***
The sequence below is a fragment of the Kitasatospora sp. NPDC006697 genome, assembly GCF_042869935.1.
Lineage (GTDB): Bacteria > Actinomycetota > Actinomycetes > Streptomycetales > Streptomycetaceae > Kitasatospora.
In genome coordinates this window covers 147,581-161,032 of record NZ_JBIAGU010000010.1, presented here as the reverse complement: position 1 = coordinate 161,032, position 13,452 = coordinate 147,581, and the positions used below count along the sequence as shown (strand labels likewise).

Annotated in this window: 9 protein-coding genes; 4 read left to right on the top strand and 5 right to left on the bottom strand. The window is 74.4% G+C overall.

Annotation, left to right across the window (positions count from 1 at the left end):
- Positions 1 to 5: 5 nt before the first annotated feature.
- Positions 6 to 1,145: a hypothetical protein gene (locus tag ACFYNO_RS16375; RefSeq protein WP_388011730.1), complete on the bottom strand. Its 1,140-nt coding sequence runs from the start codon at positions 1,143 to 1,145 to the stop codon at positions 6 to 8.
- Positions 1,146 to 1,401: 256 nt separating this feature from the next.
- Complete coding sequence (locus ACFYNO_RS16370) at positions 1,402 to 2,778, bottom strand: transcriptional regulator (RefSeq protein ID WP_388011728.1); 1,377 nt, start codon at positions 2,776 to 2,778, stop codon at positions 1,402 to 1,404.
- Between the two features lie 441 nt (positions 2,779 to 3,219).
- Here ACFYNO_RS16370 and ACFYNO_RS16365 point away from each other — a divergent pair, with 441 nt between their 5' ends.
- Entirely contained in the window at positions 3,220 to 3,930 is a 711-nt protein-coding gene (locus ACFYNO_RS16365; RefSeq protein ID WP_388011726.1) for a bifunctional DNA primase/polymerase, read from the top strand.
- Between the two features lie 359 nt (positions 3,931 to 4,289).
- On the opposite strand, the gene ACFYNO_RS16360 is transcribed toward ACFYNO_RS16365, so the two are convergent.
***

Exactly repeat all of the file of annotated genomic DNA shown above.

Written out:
The sequence below is a fragment of the Kitasatospora sp. NPDC006697 genome, assembly GCF_042869935.1.
Lineage (GTDB): Bacteria > Actinomycetota > Actinomycetes > Streptomycetales > Streptomycetaceae > Kitasatospora.
In genome coordinates this window covers 147,581-161,032 of record NZ_JBIAGU010000010.1, presented here as the reverse complement: position 1 = coordinate 161,032, position 13,452 = coordinate 147,581, and the positions used below count along the sequence as shown (strand labels likewise).

Annotated in this window: 9 protein-coding genes; 4 read left to right on the top strand and 5 right to left on the bottom strand. The window is 74.4% G+C overall.

Annotation, left to right across the window (positions count from 1 at the left end):
- Positions 1 to 5: 5 nt before the first annotated feature.
- Positions 6 to 1,145: a hypothetical protein gene (locus tag ACFYNO_RS16375; RefSeq protein WP_388011730.1), complete on the bottom strand. Its 1,140-nt coding sequence runs from the start codon at positions 1,143 to 1,145 to the stop codon at positions 6 to 8.
- Positions 1,146 to 1,401: 256 nt separating this feature from the next.
- Complete coding sequence (locus ACFYNO_RS16370) at positions 1,402 to 2,778, bottom strand: transcriptional regulator (RefSeq protein ID WP_388011728.1); 1,377 nt, start codon at positions 2,776 to 2,778, stop codon at positions 1,402 to 1,404.
- Between the two features lie 441 nt (positions 2,779 to 3,219).
- Here ACFYNO_RS16370 and ACFYNO_RS16365 point away from each other — a divergent pair, with 441 nt between their 5' ends.
- Entirely contained in the window at positions 3,220 to 3,930 is a 711-nt protein-coding gene (locus ACFYNO_RS16365; RefSeq protein ID WP_388011726.1) for a bifunctional DNA primase/polymerase, read from the top strand.
- Between the two features lie 359 nt (positions 3,931 to 4,289).
- On the opposite strand, the gene ACFYNO_RS16360 is transcribed toward ACFYNO_RS16365, so the two are convergent.